Real estate is a common risk that can push a schedule way off course, says Ouellette. A zoning problem could extend the project schedule by a few months. In the case of a retailer who plans to have a project completed for the holiday season, it might not be possible to pick up where you left off once you resolve the real estate issues. A three-month delay could turn into a six- or nine-month delay.
In addition to identifying risk, it’s important to communicate who is responsible for reacting to risks as they escalate from green to yellow to red. “This can create a ‘fox in the hen house’ situation,” says Ouellette. “It’s a tough call to alert someone that you may have a problem, and it shouldn’t be the supplier who decides when the customer is in trouble.”
Bringing in suppliers
When suppliers are brought in, they should also be ready to review risks and schedules on a regular basis. Although it’s always good to stay focused on outcomes, it is rarely helpful to rush. Jones offers a favorite saying: “Fast, good or cheap. Choose any two.”
“I don’t recommend contacting 20 suppliers and whittling it down from there,” he says. “Read, ask around, do your own research and get a good idea of who you’ll be using, then reach out to a small group.” Jones says the dynamic has changed from five or 10 years ago when customers had to go through suppliers to get introduced to prior customers and find anything out about their experience. “Now it’s more of a peer-to-peer networking and supplier evaluation process.”
With the top three suppliers selected, Hill suggests they come in, give a presentation to those who will be using the equipment, and also leave sample equipment for employees to experiment with and vote for. “If they were involved in the equipment selection,” asks Hill, “how can they complain?”
Designing and testing
When designing a system, every detail that can be addressed at the outset will prevent potential headaches later. Before positioning a workstation, for instance, determine whether it is 36 inches or 42 inches tall, where the printer will be and where the pen cup might fit. Fortna’s Giangrande recommends spending as much as five or six weeks on the detailed design, reviewing all touch points.
“You can’t just say, ‘we’ll have a packaging station here and deal with problems later,’” says Giangrande. “That station might only represent 2% of the project cost, but if there are problems there it represents 100% of product not getting billed.”
When planning for the future, says Forte’s Boroff, you might plan for a sorter to be expanded, or choose a lower-rate sorter and plan for the cost of installing a higher-rate sorter when the time comes. This is also a good time to consider how the new expansion or sorter will be installed with minimal disruption years from now.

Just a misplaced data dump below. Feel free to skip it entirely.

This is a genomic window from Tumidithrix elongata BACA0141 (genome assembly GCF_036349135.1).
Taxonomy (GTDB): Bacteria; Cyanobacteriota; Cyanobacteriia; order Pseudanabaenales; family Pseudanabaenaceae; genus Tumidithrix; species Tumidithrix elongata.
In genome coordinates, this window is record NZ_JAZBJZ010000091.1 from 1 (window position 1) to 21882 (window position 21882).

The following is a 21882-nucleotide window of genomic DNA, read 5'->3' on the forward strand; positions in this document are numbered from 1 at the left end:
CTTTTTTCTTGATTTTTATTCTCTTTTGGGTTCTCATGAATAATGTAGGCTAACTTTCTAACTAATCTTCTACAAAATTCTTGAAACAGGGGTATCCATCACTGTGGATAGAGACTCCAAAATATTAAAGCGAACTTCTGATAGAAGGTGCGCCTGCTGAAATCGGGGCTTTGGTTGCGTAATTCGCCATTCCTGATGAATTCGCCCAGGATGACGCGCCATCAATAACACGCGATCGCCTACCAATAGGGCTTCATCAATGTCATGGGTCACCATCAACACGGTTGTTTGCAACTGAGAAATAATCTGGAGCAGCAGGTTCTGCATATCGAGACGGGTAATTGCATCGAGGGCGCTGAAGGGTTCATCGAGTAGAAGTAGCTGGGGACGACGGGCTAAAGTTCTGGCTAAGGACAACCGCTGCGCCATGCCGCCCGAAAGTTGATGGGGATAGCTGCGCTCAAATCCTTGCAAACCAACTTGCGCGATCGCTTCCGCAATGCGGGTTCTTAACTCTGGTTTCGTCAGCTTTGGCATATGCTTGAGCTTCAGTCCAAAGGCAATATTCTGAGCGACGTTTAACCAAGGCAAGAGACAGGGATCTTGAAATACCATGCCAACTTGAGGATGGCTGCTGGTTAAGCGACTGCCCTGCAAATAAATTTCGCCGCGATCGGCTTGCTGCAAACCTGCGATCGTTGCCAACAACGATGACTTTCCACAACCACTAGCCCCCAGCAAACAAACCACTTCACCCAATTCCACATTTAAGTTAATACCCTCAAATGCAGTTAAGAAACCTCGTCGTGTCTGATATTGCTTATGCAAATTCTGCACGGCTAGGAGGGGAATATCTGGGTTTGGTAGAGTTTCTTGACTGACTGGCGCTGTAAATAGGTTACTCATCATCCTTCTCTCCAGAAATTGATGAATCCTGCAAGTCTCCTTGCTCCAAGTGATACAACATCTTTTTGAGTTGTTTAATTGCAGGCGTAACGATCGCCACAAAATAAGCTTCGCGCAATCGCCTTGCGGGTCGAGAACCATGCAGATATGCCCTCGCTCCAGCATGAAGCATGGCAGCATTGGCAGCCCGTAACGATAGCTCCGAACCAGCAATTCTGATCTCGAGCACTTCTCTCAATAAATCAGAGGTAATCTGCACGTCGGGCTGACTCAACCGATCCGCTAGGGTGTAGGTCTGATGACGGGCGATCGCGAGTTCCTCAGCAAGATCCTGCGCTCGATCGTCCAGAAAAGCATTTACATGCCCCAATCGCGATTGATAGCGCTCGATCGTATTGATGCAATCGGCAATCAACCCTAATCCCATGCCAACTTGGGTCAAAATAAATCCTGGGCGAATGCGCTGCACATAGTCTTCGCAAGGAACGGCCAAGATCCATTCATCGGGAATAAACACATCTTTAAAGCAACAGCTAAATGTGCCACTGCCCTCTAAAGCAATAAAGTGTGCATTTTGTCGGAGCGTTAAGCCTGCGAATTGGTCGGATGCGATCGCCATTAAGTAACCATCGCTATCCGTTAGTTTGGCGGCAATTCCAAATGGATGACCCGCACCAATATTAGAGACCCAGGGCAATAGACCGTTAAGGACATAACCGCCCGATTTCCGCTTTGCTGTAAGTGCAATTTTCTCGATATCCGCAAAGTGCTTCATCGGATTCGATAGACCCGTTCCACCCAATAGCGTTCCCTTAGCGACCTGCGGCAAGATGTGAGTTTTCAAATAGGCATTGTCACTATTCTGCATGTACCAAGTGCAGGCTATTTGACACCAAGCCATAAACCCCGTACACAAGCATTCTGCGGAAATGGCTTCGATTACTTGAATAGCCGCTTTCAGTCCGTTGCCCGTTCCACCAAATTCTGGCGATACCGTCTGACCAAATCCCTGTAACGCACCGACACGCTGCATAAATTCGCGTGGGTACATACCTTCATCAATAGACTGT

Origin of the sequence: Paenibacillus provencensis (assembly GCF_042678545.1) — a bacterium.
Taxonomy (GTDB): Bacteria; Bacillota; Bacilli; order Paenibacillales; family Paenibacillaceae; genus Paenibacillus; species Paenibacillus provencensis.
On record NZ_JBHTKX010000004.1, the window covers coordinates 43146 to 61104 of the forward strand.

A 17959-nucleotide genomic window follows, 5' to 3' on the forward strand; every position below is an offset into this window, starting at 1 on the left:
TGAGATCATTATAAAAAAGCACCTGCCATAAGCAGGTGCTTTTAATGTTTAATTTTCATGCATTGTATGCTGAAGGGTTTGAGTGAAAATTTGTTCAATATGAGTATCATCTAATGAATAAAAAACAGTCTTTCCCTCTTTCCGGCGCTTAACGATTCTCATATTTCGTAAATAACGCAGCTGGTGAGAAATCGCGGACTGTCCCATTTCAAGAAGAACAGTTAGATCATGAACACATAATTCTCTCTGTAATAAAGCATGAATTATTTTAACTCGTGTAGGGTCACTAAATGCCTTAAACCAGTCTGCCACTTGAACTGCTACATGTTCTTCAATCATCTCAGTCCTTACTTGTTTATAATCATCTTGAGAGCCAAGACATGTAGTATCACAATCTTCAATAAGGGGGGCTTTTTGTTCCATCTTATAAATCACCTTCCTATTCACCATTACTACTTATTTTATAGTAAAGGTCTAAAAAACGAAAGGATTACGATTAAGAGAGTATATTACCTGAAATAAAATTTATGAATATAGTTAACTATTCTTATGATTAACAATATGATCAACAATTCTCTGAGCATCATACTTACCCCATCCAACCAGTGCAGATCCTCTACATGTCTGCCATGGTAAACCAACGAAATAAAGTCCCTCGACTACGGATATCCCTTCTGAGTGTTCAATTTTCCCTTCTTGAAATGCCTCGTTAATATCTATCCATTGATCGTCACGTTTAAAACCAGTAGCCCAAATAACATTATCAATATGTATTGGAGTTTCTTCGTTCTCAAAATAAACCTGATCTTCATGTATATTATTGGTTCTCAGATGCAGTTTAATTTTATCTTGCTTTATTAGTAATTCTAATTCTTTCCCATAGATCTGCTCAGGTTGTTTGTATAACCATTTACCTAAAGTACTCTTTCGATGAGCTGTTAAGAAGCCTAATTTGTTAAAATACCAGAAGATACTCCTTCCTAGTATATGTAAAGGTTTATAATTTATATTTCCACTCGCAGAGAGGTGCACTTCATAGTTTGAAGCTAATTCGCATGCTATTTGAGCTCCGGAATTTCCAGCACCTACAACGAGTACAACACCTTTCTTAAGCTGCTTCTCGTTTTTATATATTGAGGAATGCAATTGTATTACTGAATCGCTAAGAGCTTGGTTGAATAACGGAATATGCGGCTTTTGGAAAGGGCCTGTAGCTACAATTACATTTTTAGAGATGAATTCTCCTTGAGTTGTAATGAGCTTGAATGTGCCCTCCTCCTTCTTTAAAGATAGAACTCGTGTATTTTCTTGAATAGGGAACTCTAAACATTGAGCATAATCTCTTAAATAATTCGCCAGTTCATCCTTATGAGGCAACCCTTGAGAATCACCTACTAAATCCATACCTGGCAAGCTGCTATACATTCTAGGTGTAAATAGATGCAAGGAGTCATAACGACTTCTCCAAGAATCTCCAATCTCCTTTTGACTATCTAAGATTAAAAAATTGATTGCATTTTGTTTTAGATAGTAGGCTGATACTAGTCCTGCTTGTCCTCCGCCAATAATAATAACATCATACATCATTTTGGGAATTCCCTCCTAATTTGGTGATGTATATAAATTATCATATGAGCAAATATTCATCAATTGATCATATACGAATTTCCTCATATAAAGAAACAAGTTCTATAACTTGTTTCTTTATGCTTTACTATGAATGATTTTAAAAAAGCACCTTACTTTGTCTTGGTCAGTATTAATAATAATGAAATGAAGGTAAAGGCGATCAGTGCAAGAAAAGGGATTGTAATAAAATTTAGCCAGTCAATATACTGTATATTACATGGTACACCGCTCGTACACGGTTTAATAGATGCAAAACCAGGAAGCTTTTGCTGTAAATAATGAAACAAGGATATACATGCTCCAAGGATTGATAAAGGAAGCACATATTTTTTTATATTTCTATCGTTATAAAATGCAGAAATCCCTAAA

After creating the right design, the most critical element of a project is testing, testing, testing. Ouellette says tests confirm the supplier has done the right thing, confirm that all the pieces are working together, and facilitate the training process. It’s also important for testing to be a team-based, continuous process, without overly relying on the big cut-over weekend to resolve issues. “Instead of building some code, letting it sit for eight months then working out bugs in a panic,” says Giangrande, “be testing it all along.”
For both software and hardware tests, the end-user should provide business examples against which suppliers’ solutions can be tested very early, says Hill. Specialized planning software can also overlay suppliers’ and contractors’ building plans to avoid conflicts. According to St. Onge research, says Hill, conflict-related change orders average $75,000 apiece, and can constitute 2% to 5% of the total project cost.
Tests should also be conducted for future rates and/or product types. The initial project might involve only building five of a potential 10 lanes, says Giangrande, but one can still test induction for that future capacity.
Going live and auditing
It is best to go live in portions. It is even more important to have a go-back plan, says Giangrande. “Anything can happen, from a wiring error to a lightning strike,” he says. “You want to be sure you can return to business as usual if necessary and try again another weekend.”
When auditing, look at whether design and reality meet, says Boroff, and be prepared to make adjustments in light of real-world tests. Materials break in, such as stretching belts, and an integrator and customer should plan for a period of on-site support following a cut-over, with extended support for as much as 90 to 120 days afterward.
Some integrators and customers will settle for getting a new system functional on cut-over weekend, with plans to dial in the rest once it’s up and running, says Jones, who says that approach can create problems. “They have suppliers in hotels nearby waiting all day to contribute for 15 minutes,” he says. “But at the same time, the customer is becoming less and less willing to shut down again to let them make the changes.”
The ultimate goal for the customer and integrator is to keep the customer running, says Boroff. “If something doesn’t work, or for some reason the rates are not there, it’s the responsibility of the integrator to stand behind their product and make it right.”
Companies mentioned in this article
The Progress Group, theprogressgroup.com
St. Onge, stonge.com
About the AuthorJosh Bond, Contributing Editor Josh Bond is Senior Editor for Modern, and was formerly Modern’s lift truck columnist and associate editor. He has a degree in Journalism from Keene State College and has studied business management at Franklin Pierce University.